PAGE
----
It is very satisfying to see a sizable majority now dining on generous servings of crow dished up by our splendid young men and women in uniform. Imbedding journalists with the military is a stroke of genius in my humble opinion. I understand why a lot of members of the military establishment are uncomfortable with the idea but it does two basic things. 1) It goes a long way towards re-establishing trust and credibility between the military and the public which took such a hit in the Viet Nam era and 2) it gives the local area commander some physical control over the correspondents rather than allowing them to run around willy-nilly getting into all kinds of trouble and making PITA’s of themselves even more than normal.


There is no experience quite as humbling as diving into a muddy hole upon hearing the AK-47 rounds whizzing over one’s head, feeling the impacts of close RPG or mortar rounds and dealing with the laundry and personal hygiene problems such situations can cause. The quickest way to create an ally is to expose him to the common danger you both face.


Up until now I have been mostly critical of the press at large. Please let me shift my emphasis and hopefully clarify my stance. By and large I have no bones to pick with the in the field working press. They are after all subject to the influence of those who have the power to control the various aspects of their professional lives such as pay, future assignments and the like. The function they perform in our free society is not just necessary but critical to the survival of our Democracy.


The middle and upper management of most press organizations however appear to be attempting to manage the news to influence public opinion rather than simply to facilitate reporting it. It is these people who in my estimation do not deserve the title of journalist - propagandists maybe but never journalists. In some cases they may even withhold or omit comment on certain stories to protect either their organization or themselves from supposed consequences. Reference the recent disclosures of the CNN official regarding the brutality of the early years of the Iraqi regime. One has to wonder what the impact of that revelation at that time might have had in the stream of current events. Timely truth always ultimately structures events in a positive way at least as much as repression of it can temporarily have negative impact.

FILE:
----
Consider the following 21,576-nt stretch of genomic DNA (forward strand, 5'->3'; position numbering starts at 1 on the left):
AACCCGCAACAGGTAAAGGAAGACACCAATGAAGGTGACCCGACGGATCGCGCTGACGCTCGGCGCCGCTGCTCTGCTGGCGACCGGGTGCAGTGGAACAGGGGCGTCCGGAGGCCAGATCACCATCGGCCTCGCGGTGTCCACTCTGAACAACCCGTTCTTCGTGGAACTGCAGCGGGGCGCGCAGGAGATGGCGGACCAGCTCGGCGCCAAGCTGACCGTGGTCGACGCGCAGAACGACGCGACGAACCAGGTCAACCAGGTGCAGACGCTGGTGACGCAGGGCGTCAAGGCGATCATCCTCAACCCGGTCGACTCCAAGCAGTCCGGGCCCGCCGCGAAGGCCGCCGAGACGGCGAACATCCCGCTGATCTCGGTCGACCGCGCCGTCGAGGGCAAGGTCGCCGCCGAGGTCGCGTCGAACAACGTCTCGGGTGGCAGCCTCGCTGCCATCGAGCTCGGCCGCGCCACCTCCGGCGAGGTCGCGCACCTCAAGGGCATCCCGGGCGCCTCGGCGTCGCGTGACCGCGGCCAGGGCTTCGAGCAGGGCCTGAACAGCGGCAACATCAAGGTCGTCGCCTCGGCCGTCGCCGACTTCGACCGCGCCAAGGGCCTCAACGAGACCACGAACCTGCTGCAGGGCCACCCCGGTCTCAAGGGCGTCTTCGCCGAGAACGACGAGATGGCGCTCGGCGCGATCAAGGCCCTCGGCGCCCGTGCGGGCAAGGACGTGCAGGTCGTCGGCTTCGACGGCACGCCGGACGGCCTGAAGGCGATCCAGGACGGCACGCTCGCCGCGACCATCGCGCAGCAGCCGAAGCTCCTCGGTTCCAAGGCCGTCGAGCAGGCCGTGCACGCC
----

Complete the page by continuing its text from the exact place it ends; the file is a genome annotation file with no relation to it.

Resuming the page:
As I have already acknowledged, journalists are human beings and as such are subject to the same weaknesses, foibles, and temptations as we all are. They bleed, they die, and they are capable of bearing scars - those that are visible and those that are not. In aspiring to the title of journalist, they make certain commitments to the rest of us – to be our eyes and ears in far away places, to always tell the truth not necessarily as they perceive it but unvarnished bare facts, and to adhere to a self imposed standard of conduct that gives us a measure of faith in their credibility.


Such commitments are often and should be grounded in good intentions; but keeping and maintaining them should be a constant personal goal. To keep and maintain such commitments primarily requires two basic things – integrity and sacrifice.


Personally I doubt I could be a true journalist; not from lack of integrity or unwillingness to sacrifice, but an aversion to dealing with the people they have deal with and doing some of the things they have to do. It would sorely tax my gentle Southern upbringing.



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Ken’s Page Archives


The True Cost Of Political Proctology  It would be nice if fear of public exposure kept the cruel, stupid and inept out of public life and power but it hasn’t seemed to deter them in the past.”


Cancer PatienceExperience is of no value unless it is shared.”


My Rant “Ok boys and girls, fasten your seat belts, put your seats and tray tables in the full upright position, and get ready. I am going to try my hand at this “rant” business.”


Negro Mattie Perhaps the greatest testament to Mattie’s capacity to love was the fact that we were not the only white family to pass by her casket with tears in our eyes.”


Doc – “To say our family respected and trusted our family doctor is an understatement.”


Little Sisters - “I was her foil and scapegoat . . .”